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Personality Disorders: Toward Theoretical and Empirical Integration in Diagnosis and Assessment

by Steven K Huprich American Psychological Association
Pub Date:
Hbk 452 pages
AU$185.00 NZ$190.43
Product Status: Available in Approx 14 days
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What are personality disorders? How should they be conceptualized, and how should they be assessed and diagnosed in clinical practice?

For over a century these questions have been at the heart of psychological science. Yet even today, as the recent controversy over proposed changes to the classification of personality disorders in DSM-5 attests, there is hardly consensus on the answers.

This groundbreaking text offers a comprehensive and provocative tour of a field that is ripe for integration. Contributors who rank among the world's most prestigious clinical and personality psychologists guide readers through the state of our knowledge of personality disorders, from conceptual and theoretical concerns to the practical problems faced by assessing clinicians. They address the advantages and disadvantages of categorical and dimensional approaches to diagnosing personality pathology used in the standard diagnostic manuals, as well as the "hybrid" model described in Section III of DSM-5.

Recent advances in statistical, methodological, and biogenetic research strategies are applied to the study of personality disorders, with a focus on clinical and empirical approaches to assessment and diagnosis. Theorists describe how psychodynamic, attachment, interpersonal, evolutionary, and cognitive processing approaches offer surprisingly similar models of conceptualizing and treating personality disorders.


Introduction: Personality Disorders Into the 21st Century
Steven K. Huprich

I. Current Issues in the Diagnosis and Assessment of Personality Disorders
1.The Value of Retaining Personality Disorder Diagnoses
Kenneth R. Silk
2.A Critical Evaluation of Retaining Personality Categories and Types
Douglas B. Samuel and Sarah A. Griffin
3.The Role of Traits in Describing, Assessing, and Understanding Personality Pathology
Kristian E. Markon and Katherine G. Jonas
4.A Critical Evaluation of Moving Toward a Trait System for Personality Disorder Assessment
Kevin B. Meehan and John F. Clarkin

II. Research and Assessment Strategies
5.At the Nexus of Science and Practice: Answering Basic Clinical Questions in Personality Disorder Assessment and Diagnosis With Quantitative Modeling Techniques
Aidan G. C. Wright and Johannes Zimmermann
6.Lessons Learned from Longitudinal Studies of Personality Disorders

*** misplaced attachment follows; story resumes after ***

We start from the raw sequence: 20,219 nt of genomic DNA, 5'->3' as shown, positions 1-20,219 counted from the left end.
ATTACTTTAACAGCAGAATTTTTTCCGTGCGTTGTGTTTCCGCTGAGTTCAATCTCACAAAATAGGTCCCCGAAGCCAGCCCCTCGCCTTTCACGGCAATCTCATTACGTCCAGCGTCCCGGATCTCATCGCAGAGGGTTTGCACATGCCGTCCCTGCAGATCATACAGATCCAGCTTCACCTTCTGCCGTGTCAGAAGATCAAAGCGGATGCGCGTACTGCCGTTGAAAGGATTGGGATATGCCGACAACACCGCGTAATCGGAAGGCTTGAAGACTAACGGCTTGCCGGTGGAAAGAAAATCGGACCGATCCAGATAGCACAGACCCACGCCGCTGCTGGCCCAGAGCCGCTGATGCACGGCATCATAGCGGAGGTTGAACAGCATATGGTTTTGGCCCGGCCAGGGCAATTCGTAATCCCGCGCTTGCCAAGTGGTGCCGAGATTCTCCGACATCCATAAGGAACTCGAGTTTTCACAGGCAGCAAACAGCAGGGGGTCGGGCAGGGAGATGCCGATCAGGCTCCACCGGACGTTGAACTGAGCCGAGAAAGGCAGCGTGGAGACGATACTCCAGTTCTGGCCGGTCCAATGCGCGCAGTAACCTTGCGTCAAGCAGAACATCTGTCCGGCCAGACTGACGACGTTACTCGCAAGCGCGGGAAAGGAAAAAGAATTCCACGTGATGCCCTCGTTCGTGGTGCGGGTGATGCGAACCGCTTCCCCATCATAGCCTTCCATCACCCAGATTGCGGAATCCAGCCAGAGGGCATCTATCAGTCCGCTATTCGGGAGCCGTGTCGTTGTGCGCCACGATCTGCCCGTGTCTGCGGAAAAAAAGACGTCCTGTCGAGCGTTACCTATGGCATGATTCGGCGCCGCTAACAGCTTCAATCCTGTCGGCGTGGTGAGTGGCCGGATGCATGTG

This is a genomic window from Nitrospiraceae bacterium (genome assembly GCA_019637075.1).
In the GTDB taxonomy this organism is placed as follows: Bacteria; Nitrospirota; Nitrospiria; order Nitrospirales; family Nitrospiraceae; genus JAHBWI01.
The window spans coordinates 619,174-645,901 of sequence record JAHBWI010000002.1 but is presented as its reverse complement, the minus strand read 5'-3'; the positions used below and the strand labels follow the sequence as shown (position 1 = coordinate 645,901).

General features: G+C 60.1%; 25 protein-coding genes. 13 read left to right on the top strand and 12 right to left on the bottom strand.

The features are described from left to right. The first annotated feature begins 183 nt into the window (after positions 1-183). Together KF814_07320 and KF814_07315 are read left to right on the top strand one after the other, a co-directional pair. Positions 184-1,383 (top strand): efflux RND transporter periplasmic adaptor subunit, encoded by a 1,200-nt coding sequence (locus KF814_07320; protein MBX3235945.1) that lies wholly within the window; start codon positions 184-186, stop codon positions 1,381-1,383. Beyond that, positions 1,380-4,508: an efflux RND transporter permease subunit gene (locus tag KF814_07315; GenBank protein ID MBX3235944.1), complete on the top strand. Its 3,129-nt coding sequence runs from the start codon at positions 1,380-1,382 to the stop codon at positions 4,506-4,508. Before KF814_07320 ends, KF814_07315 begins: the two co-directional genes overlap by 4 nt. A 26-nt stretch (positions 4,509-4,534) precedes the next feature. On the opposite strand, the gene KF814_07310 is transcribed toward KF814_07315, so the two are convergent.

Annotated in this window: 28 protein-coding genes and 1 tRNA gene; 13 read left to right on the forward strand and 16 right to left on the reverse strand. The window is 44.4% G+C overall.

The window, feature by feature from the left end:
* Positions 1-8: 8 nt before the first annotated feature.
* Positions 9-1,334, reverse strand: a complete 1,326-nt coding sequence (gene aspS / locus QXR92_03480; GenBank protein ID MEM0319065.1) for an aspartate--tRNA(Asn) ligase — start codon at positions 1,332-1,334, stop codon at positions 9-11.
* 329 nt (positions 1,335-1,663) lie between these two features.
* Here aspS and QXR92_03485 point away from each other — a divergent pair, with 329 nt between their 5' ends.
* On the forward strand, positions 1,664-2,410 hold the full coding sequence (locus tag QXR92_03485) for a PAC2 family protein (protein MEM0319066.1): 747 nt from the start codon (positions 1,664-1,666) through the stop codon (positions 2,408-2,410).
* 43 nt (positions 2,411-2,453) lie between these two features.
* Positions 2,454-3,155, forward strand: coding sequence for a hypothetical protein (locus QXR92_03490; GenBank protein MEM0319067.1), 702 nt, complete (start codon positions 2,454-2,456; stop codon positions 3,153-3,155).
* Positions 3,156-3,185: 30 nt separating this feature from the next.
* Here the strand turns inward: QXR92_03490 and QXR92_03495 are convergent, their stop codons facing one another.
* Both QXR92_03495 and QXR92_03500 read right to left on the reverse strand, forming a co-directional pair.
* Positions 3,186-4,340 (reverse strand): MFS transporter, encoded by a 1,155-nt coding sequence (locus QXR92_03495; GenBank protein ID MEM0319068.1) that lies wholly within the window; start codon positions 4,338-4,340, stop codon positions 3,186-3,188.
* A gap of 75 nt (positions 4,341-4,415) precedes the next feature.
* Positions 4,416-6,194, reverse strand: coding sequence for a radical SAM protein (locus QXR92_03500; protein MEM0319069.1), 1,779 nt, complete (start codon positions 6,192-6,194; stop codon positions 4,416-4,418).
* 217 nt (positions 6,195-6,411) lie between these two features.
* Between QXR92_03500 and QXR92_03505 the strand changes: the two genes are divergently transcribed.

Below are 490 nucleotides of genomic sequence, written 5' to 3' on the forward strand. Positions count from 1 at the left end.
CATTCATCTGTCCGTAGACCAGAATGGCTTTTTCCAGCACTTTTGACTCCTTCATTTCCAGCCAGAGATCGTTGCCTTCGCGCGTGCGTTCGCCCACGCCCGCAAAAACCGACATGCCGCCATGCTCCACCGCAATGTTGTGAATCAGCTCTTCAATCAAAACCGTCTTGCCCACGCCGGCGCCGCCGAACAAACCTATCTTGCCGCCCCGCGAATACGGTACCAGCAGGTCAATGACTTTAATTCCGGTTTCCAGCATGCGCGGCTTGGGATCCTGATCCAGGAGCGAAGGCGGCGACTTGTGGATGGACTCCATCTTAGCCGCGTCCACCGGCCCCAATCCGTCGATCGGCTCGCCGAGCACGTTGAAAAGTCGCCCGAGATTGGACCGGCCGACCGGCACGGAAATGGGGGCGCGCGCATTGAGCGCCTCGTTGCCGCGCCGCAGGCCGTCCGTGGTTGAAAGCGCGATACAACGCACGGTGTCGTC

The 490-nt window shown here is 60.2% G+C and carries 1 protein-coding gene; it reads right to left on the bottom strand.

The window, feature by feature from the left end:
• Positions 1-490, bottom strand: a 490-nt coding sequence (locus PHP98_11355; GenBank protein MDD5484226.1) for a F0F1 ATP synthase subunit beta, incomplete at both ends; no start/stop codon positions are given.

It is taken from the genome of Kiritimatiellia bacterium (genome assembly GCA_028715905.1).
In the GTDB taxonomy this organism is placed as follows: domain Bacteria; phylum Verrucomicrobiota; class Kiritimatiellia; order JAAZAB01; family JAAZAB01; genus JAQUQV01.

Alex S. Keuroghlian and Mary C. Zanarini
7.Biological Bases of Personality Disorders
Susan C. South
8.Object Relations Theories and Personality Disorders: Internal Representations and Defense Mechanisms
Caleb Siefert and Jonathan H. Porcerelli
9.Integrating Clinical and Empirical Perspectives on Personality: The Shedler–Westen Assessment Procedure (SWAP)
Jonathan Shedler
10.Assessing Explicit and Implicit Processes in Personality Pathology
Irving B. Weiner
11.Process-Focused Assessment of Personality Pathology
Robert F. Bornstein

III. Moving Toward Integrated and Unified Models of Personality Disorders and Pathology
12.An Integrative, Psychodynamic Framework of Personality Pathology
Patrick Luyten and Sidney J. Blatt
13.An Integrative Attachment Theory Framework of Personality Disorders
Kenneth N. Levy, J. Wesley Scala, Christina M. Temes, and Tracy L. Clouthier
14.An Integrative Interpersonal Framework for Understanding Personality Pathology
Nicole M. Cain and Emily B. Ansell
15.An Integrating and Comprehensive Model of Personality Pathology Based on Evolutionary Theory
Theodore Millon and Stephen Strack
16.The Cognitive–Affective Processing System Model of Personality Pathology: Ready-Made for Theoretical Integration
Steven K. Huprich and Sharon M. Nelson
17.The Link Between Personality Theory and Psychological Treatment: A Shifting Terrain
John F. Clarkin, Nicole M. Cain, and W. John Livesley


About the Editor

GÇ£A critically important addition to professional and academic library collections.n++? GÇô Midwest Book ReviewGÇ£A state-of-the-art, comprehensive review of PDs…an important book and a milestone.n++? - PsycCRITIQUES

Steven K. Huprich, PhD, is a professor and director of clinical training at Wichita State University. He is the editor of the Journal of Personality Assessment and the 2013 recipient of the Theodore Millon Award in Personality Psychology.

Dr. Huprich also serves as the secretary/treasurer for the International Society for the Study of Personality Disorders. He has authored nearly 100 peer-reviewed publications and chapters and more than 200 presentations, as well as five other books. His work includes a book on the use of the Rorschach Inkblot Test to assess personality disorders, a general textbook on clinical psychology, an edited text on integrating personality assessment with DSM–5, important concepts for new therapists in treating narcissistic personalities, and a text on the conceptual and empirical foundations of psychodynamic psychotherapy.

Dr. Huprich has also published on the assessment of interpersonal dependency and relational influences on the assessment of borderline personality disorder. He also has written about and presented on ways in which to integrate the manner by which personality disorders are conceptualized and assessed.